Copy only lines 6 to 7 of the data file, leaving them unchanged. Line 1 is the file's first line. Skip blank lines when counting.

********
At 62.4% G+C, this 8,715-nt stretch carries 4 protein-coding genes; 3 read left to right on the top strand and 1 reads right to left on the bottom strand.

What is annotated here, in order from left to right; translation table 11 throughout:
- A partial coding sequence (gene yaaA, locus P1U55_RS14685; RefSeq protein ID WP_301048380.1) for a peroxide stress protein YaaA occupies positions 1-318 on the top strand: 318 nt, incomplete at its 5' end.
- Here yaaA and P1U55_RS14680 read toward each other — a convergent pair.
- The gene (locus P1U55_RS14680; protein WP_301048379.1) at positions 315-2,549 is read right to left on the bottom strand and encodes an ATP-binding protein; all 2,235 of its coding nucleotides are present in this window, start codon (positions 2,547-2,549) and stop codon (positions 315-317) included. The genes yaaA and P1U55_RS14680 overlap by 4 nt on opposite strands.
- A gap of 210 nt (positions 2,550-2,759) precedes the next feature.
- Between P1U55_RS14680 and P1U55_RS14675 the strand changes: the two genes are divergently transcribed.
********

- A gap of 210 nt (positions 2,550-2,759) precedes the next feature.
- Between P1U55_RS14680 and P1U55_RS14675 the strand changes: the two genes are divergently transcribed.